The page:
Champagne bucket at Ritz.JPG

Champagne chills in oversize ice bucket at the Ritz Hotel in Paris.

Wine tourism is good business. Very good business, in fact.

The French government has started tracking this particular sector of the travel industry, as well they should since France is the world's leading destination for international travelers. Over 65 million visitors a year, including the 4 million or so Americans who haven't been put off by phony scare stories (everything from rude waiters to the risk of terrorism). Tourism is one of the leading generators of foreign currency in France. It's fragmented to the point of distraction, so it has little political clout, but the French government nonetheless tries its best to promote the entire country in a way the US travel industry will never achieve. (We don't have a Second Amendment for tourism, for example, so there's no National Tourism Association (*) to ensure that all Americans have the right to bear passports.) But enough carping. Back to the French.

If you define "wine tourist" as someone who spends at least one night away from home for the purpose of visiting a wine region, a vineyard, or a wine-producing facility, that adds up to 10 million tourists a year. Half are French (no surprise); the leading international participants are Belgians and Brits (not all that surprising, either, since they live close by and are known to enjoy the fruit of the grape). In 2016, wine tourists shelled out over 5 billion euros for food, lodging, and bottles to take home. Increasingly, visitors from Asia are adding to those numbers.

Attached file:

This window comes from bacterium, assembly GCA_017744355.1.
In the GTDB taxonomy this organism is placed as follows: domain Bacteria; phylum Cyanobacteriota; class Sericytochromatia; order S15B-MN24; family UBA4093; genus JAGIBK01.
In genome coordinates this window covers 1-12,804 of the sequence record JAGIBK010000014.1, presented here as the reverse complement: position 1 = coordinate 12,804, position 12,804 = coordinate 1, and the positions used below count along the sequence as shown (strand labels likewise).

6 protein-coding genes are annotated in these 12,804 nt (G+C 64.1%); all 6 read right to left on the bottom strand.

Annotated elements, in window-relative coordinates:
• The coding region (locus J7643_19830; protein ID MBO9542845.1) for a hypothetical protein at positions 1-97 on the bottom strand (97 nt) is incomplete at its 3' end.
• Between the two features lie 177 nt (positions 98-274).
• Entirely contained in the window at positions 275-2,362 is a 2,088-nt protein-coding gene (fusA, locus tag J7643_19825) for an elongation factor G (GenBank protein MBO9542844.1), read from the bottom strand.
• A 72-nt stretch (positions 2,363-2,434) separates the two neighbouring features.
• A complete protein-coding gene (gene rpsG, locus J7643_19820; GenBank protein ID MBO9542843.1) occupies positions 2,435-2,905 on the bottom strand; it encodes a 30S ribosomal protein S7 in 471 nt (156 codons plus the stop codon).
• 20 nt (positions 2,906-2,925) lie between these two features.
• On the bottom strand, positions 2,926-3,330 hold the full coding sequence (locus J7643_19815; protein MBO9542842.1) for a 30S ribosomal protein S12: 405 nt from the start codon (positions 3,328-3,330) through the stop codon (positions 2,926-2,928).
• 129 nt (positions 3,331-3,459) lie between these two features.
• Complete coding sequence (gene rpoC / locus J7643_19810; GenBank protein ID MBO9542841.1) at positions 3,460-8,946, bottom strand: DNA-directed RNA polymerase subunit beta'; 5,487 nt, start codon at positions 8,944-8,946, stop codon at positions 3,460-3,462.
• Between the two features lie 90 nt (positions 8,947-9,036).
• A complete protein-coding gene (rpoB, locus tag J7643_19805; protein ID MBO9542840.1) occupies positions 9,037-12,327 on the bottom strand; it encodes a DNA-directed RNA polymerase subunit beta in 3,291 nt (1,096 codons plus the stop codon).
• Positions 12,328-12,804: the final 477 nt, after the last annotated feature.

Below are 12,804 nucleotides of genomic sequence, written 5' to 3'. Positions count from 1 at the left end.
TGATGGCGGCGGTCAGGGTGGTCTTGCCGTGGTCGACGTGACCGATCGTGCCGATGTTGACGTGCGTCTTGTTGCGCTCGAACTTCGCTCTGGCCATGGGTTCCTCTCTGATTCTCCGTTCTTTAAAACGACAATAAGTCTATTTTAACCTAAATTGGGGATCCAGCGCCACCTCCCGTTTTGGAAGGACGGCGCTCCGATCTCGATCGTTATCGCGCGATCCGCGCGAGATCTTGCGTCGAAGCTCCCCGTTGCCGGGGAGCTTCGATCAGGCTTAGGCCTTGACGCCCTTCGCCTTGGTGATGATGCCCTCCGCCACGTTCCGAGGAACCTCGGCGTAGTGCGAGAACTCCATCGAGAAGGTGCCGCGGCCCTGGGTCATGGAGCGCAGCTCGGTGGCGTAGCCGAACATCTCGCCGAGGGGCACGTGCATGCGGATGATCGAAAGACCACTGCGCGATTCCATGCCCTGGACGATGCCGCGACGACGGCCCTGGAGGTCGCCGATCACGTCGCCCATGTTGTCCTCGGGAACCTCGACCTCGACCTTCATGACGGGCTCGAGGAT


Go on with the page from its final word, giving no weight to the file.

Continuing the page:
You may be skeptical about luxuries like wine tours in these times. That's understandable, but "these times" aren't necessarily all that tough for everyone. A publication called Luxury Travel Intelligence just offered me a bottle of Krug Champagne as an incentive to subscribe. The subscription costs $700 a year. "The global luxury travel resource you always needed," they say. Harrumph, sez I.

Then again, the wine region with the strongest growth over the past decade is, in fact, Champagne. So, "Cheers!"

(*): Yes, there's a USTA, a National Tour Association, etc. Not the same thing.

Allons, Enfants, à la Party!

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Tricolor at Le Pichet.JPG

Bastille Day again! The French don't call it that, of course. To François and Frédéc, it's La Fête Nationale. Saturday, anyway.

Where to celebrate?

Let's start with Bastille itself, in Ballard. Two jazz bands, a burlesque performance, and a costume contest. Ballard may never recover.

Down at the Pike Place Market, the three French restaurants will be celebrating. Le Pichet, Maximilien, and Cafe Campagne will all have celebrations.

Mid-town, RN 74, which is named for a highway in Burgundy, will celebrate with a casino night. You pays your money, you takes your chance.

And at Luc, in Madison Valley, the Chef in the Hat himself, Thierry Rautureau, will be grilling up sausages and pouring rosé.


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